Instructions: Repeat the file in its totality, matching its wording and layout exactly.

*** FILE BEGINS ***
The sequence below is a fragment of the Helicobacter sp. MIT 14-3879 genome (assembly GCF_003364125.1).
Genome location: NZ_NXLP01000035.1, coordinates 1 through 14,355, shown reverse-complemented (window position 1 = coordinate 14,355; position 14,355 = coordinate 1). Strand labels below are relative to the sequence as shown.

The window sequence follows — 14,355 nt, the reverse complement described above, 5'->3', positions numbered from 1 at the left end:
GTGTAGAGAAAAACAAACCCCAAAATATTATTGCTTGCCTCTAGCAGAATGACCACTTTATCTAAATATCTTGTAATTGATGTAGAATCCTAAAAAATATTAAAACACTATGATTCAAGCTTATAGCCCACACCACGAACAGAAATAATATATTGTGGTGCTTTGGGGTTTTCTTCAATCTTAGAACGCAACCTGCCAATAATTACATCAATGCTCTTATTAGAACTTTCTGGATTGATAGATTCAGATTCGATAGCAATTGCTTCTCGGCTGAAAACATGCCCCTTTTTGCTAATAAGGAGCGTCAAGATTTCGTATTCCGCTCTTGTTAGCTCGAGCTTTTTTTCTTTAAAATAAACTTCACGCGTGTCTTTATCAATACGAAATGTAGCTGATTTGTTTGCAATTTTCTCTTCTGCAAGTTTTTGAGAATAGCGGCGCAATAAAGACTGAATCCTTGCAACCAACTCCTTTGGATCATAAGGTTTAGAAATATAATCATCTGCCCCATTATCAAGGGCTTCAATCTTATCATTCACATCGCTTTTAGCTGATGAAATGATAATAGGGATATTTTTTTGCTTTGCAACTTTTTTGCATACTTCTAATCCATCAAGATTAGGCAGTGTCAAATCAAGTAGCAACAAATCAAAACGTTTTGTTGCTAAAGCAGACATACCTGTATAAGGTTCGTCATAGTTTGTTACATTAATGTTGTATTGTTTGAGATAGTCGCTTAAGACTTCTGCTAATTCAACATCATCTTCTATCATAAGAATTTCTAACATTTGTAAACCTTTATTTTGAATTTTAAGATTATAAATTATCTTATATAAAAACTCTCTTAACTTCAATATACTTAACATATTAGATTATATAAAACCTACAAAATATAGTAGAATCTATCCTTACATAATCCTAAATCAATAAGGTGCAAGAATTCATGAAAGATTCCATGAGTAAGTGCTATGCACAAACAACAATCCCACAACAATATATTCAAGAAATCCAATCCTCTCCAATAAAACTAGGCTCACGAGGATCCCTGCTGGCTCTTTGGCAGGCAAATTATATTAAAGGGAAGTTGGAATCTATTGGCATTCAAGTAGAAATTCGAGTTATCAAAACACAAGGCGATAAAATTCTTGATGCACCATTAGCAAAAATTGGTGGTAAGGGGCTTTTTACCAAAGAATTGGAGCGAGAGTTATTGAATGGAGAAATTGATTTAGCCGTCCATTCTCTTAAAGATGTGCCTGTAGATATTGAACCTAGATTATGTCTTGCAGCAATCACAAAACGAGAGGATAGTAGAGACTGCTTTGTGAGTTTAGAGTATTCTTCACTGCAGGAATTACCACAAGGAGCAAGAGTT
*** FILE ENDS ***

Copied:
The sequence below is a fragment of the Helicobacter sp. MIT 14-3879 genome (assembly GCF_003364125.1).
Genome location: NZ_NXLP01000035.1, coordinates 1 through 14,355, shown reverse-complemented (window position 1 = coordinate 14,355; position 14,355 = coordinate 1). Strand labels below are relative to the sequence as shown.

The window sequence follows — 14,355 nt, the reverse complement described above, 5'->3', positions numbered from 1 at the left end:
GTGTAGAGAAAAACAAACCCCAAAATATTATTGCTTGCCTCTAGCAGAATGACCACTTTATCTAAATATCTTGTAATTGATGTAGAATCCTAAAAAATATTAAAACACTATGATTCAAGCTTATAGCCCACACCACGAACAGAAATAATATATTGTGGTGCTTTGGGGTTTTCTTCAATCTTAGAACGCAACCTGCCAATAATTACATCAATGCTCTTATTAGAACTTTCTGGATTGATAGATTCAGATTCGATAGCAATTGCTTCTCGGCTGAAAACATGCCCCTTTTTGCTAATAAGGAGCGTCAAGATTTCGTATTCCGCTCTTGTTAGCTCGAGCTTTTTTTCTTTAAAATAAACTTCACGCGTGTCTTTATCAATACGAAATGTAGCTGATTTGTTTGCAATTTTCTCTTCTGCAAGTTTTTGAGAATAGCGGCGCAATAAAGACTGAATCCTTGCAACCAACTCCTTTGGATCATAAGGTTTAGAAATATAATCATCTGCCCCATTATCAAGGGCTTCAATCTTATCATTCACATCGCTTTTAGCTGATGAAATGATAATAGGGATATTTTTTTGCTTTGCAACTTTTTTGCATACTTCTAATCCATCAAGATTAGGCAGTGTCAAATCAAGTAGCAACAAATCAAAACGTTTTGTTGCTAAAGCAGACATACCTGTATAAGGTTCGTCATAGTTTGTTACATTAATGTTGTATTGTTTGAGATAGTCGCTTAAGACTTCTGCTAATTCAACATCATCTTCTATCATAAGAATTTCTAACATTTGTAAACCTTTATTTTGAATTTTAAGATTATAAATTATCTTATATAAAAACTCTCTTAACTTCAATATACTTAACATATTAGATTATATAAAACCTACAAAATATAGTAGAATCTATCCTTACATAATCCTAAATCAATAAGGTGCAAGAATTCATGAAAGATTCCATGAGTAAGTGCTATGCACAAACAACAATCCCACAACAATATATTCAAGAAATCCAATCCTCTCCAATAAAACTAGGCTCACGAGGATCCCTGCTGGCTCTTTGGCAGGCAAATTATATTAAAGGGAAGTTGGAATCTATTGGCATTCAAGTAGAAATTCGAGTTATCAAAACACAAGGCGATAAAATTCTTGATGCACCATTAGCAAAAATTGGTGGTAAGGGGCTTTTTACCAAAGAATTGGAGCGAGAGTTATTGAATGGAGAAATTGATTTAGCCGTCCATTCTCTTAAAGATGTGCCTGTAGATATTGAACCTAGATTATGTCTTGCAGCAATCACAAAACGAGAGGATAGTAGAGACTGCTTTGTGAGTTTAGAGTATTCTTCACTGCAGGAATTACCACAAGGAGCAAGAGTT